Bay of Angels 12/04/26 2:36
Claude Mann plays Jean, a young man working as a bank clerk, who one day is invited to a local casino by a friend and promptly wins big at roulette. Believing that he's developed a fool-proof method of winning, he gives up his boring, dependable existence living with his parents, and travels to Nice where he meets Jackie (played by Jeanne Moreau), a divorcee and inveterate gambler losing big at the tables until she plays Jean's numbers and starts to win again.
Moreau, dressed in white with platinum blonde hair, is perfection—her character is an impulsive fatalist, blending romance and world-weariness, living only in the moment, her moods quickly rising and falling along with her luck. The young man is infatuated with her and begins to lose his winning ways in his efforts to please her. Her motives seem less noble—Jean is her lucky charm, and when the luck runs out she is ready to run.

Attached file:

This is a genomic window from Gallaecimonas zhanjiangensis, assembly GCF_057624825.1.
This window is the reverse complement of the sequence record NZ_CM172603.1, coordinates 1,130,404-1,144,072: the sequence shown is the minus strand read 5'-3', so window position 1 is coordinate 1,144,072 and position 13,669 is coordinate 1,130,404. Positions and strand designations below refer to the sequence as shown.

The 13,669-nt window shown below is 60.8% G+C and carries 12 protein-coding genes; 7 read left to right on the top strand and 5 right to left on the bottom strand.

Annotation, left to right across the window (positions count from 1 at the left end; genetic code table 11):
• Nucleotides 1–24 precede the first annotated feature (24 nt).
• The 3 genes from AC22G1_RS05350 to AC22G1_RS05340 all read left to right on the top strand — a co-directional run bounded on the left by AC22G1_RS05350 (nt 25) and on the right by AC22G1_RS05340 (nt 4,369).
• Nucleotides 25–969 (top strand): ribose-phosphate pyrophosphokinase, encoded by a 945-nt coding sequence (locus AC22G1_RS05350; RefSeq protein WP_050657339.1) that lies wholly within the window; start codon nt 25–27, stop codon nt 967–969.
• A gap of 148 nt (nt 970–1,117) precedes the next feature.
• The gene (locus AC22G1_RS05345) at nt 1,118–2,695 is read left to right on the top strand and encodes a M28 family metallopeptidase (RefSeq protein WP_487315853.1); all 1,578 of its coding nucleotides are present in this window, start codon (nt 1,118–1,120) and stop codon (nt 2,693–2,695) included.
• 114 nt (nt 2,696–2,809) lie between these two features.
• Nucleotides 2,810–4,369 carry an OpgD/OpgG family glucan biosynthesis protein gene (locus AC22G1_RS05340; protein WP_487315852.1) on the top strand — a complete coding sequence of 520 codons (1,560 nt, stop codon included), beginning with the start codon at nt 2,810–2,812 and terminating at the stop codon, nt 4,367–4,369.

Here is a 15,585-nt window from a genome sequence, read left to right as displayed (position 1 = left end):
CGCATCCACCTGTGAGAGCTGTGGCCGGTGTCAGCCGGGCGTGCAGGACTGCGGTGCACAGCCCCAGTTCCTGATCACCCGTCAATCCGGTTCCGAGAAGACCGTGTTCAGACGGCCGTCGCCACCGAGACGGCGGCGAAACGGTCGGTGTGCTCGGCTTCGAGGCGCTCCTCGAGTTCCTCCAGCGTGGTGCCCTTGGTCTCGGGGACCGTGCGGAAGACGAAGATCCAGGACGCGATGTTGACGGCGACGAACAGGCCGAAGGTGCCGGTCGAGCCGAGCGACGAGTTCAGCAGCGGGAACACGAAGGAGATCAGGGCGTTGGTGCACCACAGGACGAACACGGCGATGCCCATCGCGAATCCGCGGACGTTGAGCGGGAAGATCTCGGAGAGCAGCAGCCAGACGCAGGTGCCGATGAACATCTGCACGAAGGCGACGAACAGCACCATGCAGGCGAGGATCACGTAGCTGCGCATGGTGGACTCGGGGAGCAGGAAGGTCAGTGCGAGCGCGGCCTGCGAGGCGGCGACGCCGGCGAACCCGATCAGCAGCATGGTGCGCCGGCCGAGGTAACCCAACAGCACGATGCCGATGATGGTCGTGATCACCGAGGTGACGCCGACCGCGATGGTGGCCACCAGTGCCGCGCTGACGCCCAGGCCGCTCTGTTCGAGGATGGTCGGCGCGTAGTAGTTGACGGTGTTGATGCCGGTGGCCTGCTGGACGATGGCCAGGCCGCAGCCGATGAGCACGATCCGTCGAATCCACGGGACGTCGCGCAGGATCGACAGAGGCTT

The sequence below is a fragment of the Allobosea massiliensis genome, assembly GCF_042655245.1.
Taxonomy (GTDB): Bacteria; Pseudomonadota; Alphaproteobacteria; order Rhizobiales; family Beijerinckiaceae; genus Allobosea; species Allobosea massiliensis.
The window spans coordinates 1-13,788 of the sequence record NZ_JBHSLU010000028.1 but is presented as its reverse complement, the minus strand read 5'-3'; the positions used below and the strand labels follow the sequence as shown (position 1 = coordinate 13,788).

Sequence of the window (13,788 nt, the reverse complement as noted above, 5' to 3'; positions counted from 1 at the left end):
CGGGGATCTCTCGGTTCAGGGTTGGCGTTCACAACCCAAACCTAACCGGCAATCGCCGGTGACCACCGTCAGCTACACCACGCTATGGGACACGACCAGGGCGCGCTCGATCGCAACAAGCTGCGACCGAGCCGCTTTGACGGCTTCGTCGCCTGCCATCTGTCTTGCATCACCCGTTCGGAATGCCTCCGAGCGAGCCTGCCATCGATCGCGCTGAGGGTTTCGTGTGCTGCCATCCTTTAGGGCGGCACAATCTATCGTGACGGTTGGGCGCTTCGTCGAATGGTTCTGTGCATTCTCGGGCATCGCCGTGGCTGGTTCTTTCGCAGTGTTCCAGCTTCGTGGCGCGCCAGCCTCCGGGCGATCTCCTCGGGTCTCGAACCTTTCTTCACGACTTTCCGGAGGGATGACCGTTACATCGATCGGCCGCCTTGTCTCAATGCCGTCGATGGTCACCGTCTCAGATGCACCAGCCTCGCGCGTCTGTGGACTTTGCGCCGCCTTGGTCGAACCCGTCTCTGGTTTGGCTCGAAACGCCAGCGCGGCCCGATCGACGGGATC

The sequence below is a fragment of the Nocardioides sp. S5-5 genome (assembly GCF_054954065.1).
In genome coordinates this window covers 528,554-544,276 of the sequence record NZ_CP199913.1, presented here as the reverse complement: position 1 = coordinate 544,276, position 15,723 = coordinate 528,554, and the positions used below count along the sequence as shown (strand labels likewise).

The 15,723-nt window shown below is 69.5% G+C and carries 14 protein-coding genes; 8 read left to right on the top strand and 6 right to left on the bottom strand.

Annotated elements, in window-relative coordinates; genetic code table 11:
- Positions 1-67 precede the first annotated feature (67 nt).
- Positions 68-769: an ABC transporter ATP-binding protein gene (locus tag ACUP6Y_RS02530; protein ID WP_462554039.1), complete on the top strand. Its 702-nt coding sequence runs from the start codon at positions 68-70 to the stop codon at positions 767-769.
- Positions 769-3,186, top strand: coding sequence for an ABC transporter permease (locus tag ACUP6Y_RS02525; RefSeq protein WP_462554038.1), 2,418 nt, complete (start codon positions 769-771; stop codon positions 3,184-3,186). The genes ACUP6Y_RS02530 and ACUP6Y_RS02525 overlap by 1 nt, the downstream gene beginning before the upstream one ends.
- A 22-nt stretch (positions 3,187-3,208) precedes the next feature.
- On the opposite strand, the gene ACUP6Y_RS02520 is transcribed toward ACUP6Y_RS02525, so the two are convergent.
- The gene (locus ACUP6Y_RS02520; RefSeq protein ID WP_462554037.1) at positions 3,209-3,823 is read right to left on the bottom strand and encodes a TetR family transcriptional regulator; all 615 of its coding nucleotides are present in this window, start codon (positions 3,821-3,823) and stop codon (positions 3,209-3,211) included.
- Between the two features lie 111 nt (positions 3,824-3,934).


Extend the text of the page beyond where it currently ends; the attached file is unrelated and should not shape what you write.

From the time the two of them first meet, the entire story, which includes an unlucky trip to Monte Carlo, seems to take place in just a few days. Demy finds the right tone—not too light or too heavy, the film is kind to its characters without idealizing them. The black-and-white widescreen compositions are beautiful and precise (Jean Rabier shot the picture), and there's a real sense here of the rarefied atmosphere of the old wealth casinos. The reliance on luck, with all the hunches and superstitions it involves, is portrayed here as a kind of world view, an attitude towards life that turns out to be founded on despair. But to Demy's credit (and the film's benefit) we are allowed the hope of a way out, a chance for redemption, even for Moreau's seductive and amoral Jackie.
Bay of Angels is available on DVD.